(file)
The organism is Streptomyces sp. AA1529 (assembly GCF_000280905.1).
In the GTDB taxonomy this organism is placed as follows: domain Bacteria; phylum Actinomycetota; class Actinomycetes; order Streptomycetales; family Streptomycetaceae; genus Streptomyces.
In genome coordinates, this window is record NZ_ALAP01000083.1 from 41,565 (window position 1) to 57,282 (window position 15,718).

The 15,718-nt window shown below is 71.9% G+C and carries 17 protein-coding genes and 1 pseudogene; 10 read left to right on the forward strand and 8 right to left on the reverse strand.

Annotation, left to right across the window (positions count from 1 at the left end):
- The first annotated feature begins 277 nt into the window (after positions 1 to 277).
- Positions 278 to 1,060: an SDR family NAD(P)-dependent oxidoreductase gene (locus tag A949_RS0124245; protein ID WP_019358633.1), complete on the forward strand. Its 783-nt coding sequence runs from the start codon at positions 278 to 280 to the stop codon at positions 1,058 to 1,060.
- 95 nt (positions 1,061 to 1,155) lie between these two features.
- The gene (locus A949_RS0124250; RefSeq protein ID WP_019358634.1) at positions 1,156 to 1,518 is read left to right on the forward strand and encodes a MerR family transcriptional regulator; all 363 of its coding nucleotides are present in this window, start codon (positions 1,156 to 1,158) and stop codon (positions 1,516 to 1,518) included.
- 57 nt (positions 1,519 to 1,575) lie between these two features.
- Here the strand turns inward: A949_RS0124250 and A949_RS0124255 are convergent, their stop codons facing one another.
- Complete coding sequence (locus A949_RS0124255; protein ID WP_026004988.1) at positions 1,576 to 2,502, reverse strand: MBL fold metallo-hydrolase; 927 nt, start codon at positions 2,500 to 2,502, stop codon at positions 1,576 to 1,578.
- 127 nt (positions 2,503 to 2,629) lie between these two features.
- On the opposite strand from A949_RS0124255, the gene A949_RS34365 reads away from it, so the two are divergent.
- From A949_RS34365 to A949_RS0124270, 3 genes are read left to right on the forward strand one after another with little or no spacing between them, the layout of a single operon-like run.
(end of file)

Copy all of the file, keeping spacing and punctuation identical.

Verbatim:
The organism is Streptomyces sp. AA1529 (assembly GCF_000280905.1).
In the GTDB taxonomy this organism is placed as follows: domain Bacteria; phylum Actinomycetota; class Actinomycetes; order Streptomycetales; family Streptomycetaceae; genus Streptomyces.
In genome coordinates, this window is record NZ_ALAP01000083.1 from 41,565 (window position 1) to 57,282 (window position 15,718).

The 15,718-nt window shown below is 71.9% G+C and carries 17 protein-coding genes and 1 pseudogene; 10 read left to right on the forward strand and 8 right to left on the reverse strand.

Annotation, left to right across the window (positions count from 1 at the left end):
- The first annotated feature begins 277 nt into the window (after positions 1 to 277).
- Positions 278 to 1,060: an SDR family NAD(P)-dependent oxidoreductase gene (locus tag A949_RS0124245; protein ID WP_019358633.1), complete on the forward strand. Its 783-nt coding sequence runs from the start codon at positions 278 to 280 to the stop codon at positions 1,058 to 1,060.
- 95 nt (positions 1,061 to 1,155) lie between these two features.
- The gene (locus A949_RS0124250; RefSeq protein ID WP_019358634.1) at positions 1,156 to 1,518 is read left to right on the forward strand and encodes a MerR family transcriptional regulator; all 363 of its coding nucleotides are present in this window, start codon (positions 1,156 to 1,158) and stop codon (positions 1,516 to 1,518) included.
- 57 nt (positions 1,519 to 1,575) lie between these two features.
- Here the strand turns inward: A949_RS0124250 and A949_RS0124255 are convergent, their stop codons facing one another.
- Complete coding sequence (locus A949_RS0124255; protein ID WP_026004988.1) at positions 1,576 to 2,502, reverse strand: MBL fold metallo-hydrolase; 927 nt, start codon at positions 2,500 to 2,502, stop codon at positions 1,576 to 1,578.
- 127 nt (positions 2,503 to 2,629) lie between these two features.
- On the opposite strand from A949_RS0124255, the gene A949_RS34365 reads away from it, so the two are divergent.
- From A949_RS34365 to A949_RS0124270, 3 genes are read left to right on the forward strand one after another with little or no spacing between them, the layout of a single operon-like run.